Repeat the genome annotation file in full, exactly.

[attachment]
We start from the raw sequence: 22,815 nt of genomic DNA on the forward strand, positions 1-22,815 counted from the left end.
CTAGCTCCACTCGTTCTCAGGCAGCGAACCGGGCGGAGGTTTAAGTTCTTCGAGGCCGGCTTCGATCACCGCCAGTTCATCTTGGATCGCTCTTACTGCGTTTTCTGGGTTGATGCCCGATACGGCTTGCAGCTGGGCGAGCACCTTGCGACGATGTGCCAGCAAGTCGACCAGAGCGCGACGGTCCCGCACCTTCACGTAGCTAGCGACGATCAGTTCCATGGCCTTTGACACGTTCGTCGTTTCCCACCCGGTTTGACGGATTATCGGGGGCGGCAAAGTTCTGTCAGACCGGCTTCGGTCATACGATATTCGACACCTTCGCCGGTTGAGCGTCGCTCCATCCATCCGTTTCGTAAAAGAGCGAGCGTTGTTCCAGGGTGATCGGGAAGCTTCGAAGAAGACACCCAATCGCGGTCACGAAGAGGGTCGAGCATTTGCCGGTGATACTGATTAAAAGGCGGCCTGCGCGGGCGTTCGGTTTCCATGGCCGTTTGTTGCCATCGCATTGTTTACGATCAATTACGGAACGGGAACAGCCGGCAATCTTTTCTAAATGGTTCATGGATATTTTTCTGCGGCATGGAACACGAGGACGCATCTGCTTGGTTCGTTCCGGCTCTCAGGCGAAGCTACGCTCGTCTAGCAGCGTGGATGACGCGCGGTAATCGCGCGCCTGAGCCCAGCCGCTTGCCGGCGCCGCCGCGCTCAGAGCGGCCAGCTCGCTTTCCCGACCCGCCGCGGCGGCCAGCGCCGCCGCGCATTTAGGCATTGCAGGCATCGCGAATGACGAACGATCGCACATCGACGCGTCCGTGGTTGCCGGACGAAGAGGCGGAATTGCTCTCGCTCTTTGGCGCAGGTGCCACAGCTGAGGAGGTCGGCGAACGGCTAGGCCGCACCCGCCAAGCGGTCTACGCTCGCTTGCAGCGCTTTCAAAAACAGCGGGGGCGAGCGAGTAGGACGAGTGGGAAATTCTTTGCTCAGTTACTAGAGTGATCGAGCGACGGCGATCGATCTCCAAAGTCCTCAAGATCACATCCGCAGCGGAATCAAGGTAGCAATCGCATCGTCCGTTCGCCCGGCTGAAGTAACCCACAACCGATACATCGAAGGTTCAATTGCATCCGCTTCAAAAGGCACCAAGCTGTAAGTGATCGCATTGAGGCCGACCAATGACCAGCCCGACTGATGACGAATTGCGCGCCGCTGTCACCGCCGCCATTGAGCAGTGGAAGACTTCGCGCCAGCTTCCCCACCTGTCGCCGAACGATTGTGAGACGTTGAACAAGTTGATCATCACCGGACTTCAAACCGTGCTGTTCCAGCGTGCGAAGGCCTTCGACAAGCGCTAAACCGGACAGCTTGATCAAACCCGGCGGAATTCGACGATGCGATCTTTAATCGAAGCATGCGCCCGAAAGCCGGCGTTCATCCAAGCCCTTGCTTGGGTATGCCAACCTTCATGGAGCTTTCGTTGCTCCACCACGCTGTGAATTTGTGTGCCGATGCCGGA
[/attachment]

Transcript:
We start from the raw sequence: 22,815 nt of genomic DNA on the forward strand, positions 1-22,815 counted from the left end.
CTAGCTCCACTCGTTCTCAGGCAGCGAACCGGGCGGAGGTTTAAGTTCTTCGAGGCCGGCTTCGATCACCGCCAGTTCATCTTGGATCGCTCTTACTGCGTTTTCTGGGTTGATGCCCGATACGGCTTGCAGCTGGGCGAGCACCTTGCGACGATGTGCCAGCAAGTCGACCAGAGCGCGACGGTCCCGCACCTTCACGTAGCTAGCGACGATCAGTTCCATGGCCTTTGACACGTTCGTCGTTTCCCACCCGGTTTGACGGATTATCGGGGGCGGCAAAGTTCTGTCAGACCGGCTTCGGTCATACGATATTCGACACCTTCGCCGGTTGAGCGTCGCTCCATCCATCCGTTTCGTAAAAGAGCGAGCGTTGTTCCAGGGTGATCGGGAAGCTTCGAAGAAGACACCCAATCGCGGTCACGAAGAGGGTCGAGCATTTGCCGGTGATACTGATTAAAAGGCGGCCTGCGCGGGCGTTCGGTTTCCATGGCCGTTTGTTGCCATCGCATTGTTTACGATCAATTACGGAACGGGAACAGCCGGCAATCTTTTCTAAATGGTTCATGGATATTTTTCTGCGGCATGGAACACGAGGACGCATCTGCTTGGTTCGTTCCGGCTCTCAGGCGAAGCTACGCTCGTCTAGCAGCGTGGATGACGCGCGGTAATCGCGCGCCTGAGCCCAGCCGCTTGCCGGCGCCGCCGCGCTCAGAGCGGCCAGCTCGCTTTCCCGACCCGCCGCGGCGGCCAGCGCCGCCGCGCATTTAGGCATTGCAGGCATCGCGAATGACGAACGATCGCACATCGACGCGTCCGTGGTTGCCGGACGAAGAGGCGGAATTGCTCTCGCTCTTTGGCGCAGGTGCCACAGCTGAGGAGGTCGGCGAACGGCTAGGCCGCACCCGCCAAGCGGTCTACGCTCGCTTGCAGCGCTTTCAAAAACAGCGGGGGCGAGCGAGTAGGACGAGTGGGAAATTCTTTGCTCAGTTACTAGAGTGATCGAGCGACGGCGATCGATCTCCAAAGTCCTCAAGATCACATCCGCAGCGGAATCAAGGTAGCAATCGCATCGTCCGTTCGCCCGGCTGAAGTAACCCACAACCGATACATCGAAGGTTCAATTGCATCCGCTTCAAAAGGCACCAAGCTGTAAGTGATCGCATTGAGGCCGACCAATGACCAGCCCGACTGATGACGAATTGCGCGCCGCTGTCACCGCCGCCATTGAGCAGTGGAAGACTTCGCGCCAGCTTCCCCACCTGTCGCCGAACGATTGTGAGACGTTGAACAAGTTGATCATCACCGGACTTCAAACCGTGCTGTTCCAGCGTGCGAAGGCCTTCGACAAGCGCTAAACCGGACAGCTTGATCAAACCCGGCGGAATTCGACGATGCGATCTTTAATCGAAGCATGCGCCCGAAAGCCGGCGTTCATCCAAGCCCTTGCTTGGGTATGCCAACCTTCATGGAGCTTTCGTTGCTCCACCACGCTGTGAATTTGTGTGCCGATGCCGGA